>
> The datasheet for the memory will also have a suggested voltage
> setting. 2.5V is the memory chip voltage rating for memory
> slower than DDR400, and 2.6V is the number used for DDR400 or
> higher. Those are minimum acceptable values. The maximum
> allowed voltage is determined by which of two devices has the
> lower breakdown voltage - the memory controller or the memory
> chips on the DIMM. Some memory chips are intolerant of voltage
> increase, while others can take a lot more. For example, the
> Winbond memory BH-5 can be pushed all the way to 3.3V, and not
> too many other chips can take that kind of voltage. In your case,
> your memory controller is in the processor, and section 7.1 of
> the processor datasheet, says 2.9V is the max the memory interface
> pins on the processor can handle.
>
> (see section 7.1 "Absolute Maximum Ratings" for S939 processors)
> http://www.amd.com/us-en/assets/content_type/white_pape...
>
> Generally, the Asus voltage range listed in the BIOS, should not
> go high enough to damage a motherboard component, but only you
> the user can decide whether or not to use more voltage than the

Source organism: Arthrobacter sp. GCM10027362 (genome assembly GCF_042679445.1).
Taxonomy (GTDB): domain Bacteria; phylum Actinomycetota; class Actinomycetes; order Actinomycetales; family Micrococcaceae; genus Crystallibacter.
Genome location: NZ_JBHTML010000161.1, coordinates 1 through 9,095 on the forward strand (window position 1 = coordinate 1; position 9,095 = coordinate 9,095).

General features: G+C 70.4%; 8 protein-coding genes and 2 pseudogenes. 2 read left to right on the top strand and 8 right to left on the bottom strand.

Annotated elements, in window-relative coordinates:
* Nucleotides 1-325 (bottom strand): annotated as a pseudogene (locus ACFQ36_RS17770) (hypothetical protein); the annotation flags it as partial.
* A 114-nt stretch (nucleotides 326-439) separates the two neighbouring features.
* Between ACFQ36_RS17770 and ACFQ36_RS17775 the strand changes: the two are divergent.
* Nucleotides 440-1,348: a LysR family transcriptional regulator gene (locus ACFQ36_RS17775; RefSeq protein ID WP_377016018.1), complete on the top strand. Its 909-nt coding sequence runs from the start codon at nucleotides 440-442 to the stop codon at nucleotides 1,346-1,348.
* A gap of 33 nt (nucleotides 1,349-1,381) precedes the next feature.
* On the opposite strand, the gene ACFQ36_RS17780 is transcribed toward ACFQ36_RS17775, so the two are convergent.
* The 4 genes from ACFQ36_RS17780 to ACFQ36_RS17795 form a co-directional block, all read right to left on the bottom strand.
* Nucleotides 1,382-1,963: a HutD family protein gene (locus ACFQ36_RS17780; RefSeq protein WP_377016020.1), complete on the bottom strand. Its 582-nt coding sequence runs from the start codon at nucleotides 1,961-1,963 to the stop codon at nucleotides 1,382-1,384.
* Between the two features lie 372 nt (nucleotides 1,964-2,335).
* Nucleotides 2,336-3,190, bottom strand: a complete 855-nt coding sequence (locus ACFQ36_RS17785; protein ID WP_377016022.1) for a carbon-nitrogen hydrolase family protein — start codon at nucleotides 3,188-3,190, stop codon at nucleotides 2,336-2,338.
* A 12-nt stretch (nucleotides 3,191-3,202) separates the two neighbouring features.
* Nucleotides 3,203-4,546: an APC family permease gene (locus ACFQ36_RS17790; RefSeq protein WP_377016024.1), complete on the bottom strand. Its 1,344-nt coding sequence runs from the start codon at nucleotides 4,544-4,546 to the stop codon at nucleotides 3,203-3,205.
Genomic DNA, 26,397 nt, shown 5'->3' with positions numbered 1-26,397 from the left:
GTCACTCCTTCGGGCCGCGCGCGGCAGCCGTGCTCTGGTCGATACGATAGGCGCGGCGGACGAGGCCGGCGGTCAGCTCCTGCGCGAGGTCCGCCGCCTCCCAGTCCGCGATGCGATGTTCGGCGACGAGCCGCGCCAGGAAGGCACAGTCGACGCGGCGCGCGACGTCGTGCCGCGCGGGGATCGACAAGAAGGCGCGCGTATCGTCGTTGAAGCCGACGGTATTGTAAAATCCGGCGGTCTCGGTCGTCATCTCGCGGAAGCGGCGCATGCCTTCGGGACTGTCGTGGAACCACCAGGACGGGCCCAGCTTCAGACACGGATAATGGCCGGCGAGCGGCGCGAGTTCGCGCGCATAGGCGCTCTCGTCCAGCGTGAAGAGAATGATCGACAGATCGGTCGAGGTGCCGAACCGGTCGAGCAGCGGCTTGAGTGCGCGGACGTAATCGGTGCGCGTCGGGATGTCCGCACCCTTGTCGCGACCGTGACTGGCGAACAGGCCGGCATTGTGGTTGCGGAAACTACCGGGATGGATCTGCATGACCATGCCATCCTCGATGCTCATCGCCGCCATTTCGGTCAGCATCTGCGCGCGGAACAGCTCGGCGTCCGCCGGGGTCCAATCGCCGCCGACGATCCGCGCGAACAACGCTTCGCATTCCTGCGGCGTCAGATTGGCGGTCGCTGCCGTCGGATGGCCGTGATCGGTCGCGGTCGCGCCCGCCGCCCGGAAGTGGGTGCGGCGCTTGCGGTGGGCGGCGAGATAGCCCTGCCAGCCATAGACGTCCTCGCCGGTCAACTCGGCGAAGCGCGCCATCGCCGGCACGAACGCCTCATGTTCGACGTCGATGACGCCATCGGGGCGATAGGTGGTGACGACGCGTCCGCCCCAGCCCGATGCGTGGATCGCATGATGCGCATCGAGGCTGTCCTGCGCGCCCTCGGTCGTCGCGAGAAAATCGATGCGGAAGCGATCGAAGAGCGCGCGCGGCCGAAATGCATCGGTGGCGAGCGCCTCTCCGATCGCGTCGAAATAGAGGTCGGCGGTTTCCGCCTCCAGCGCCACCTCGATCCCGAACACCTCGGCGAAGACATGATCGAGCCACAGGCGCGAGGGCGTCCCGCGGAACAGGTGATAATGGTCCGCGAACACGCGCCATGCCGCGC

> value listed in your memory DIMM datasheet. For example, the
> Kingston datasheet mentions 2.6+/-0.2V as the voltage spec,
> meaning you can set the BIOS to no more than 2.8V for the memory.
> Thus 2.75V would be as far as I would push it, as there can be
> some setting error in the motherboard circuits. (Generally, I'm
> very impressed with the precision of the Asus circuits I've
> measured with a multimeter, so it won't be too far off.) A
> setting of 2.75 is less than the stated 2.8V limit of the
> memory and 2.9V limit of the memory controller on the processor.
> While in the private forums, you can find overclockers applying
> more voltage than the stated maximums, the results of such
> experiments can be unpredictable (burnout the memory overnight or
> kill the processor).
>
> You can purchase third party devices, like the OCZ DIMM booster,
> and these devices can override the voltage limits of the motherboard
> circuits. Using such a device generally means a "mad overclocker"
> doesn't give a damn if they burn out a component while testing.
>
> HTH,
> Paul
February 7, 2005 8:17:29 PM

Archived from groups: alt.comp.periphs.mainboard.asus (More info?)

great post

"Paul" <nospam@needed.com> wrote in message
news:nospam-3001050728440001@192.168.1.177...
> In article <5eSKd.10$P87.8@bignews6.bellsouth.net>, "Edward Smith"
> <9285smit@bellsouth.net> wrote:
>
> > Power supply is 480 not 380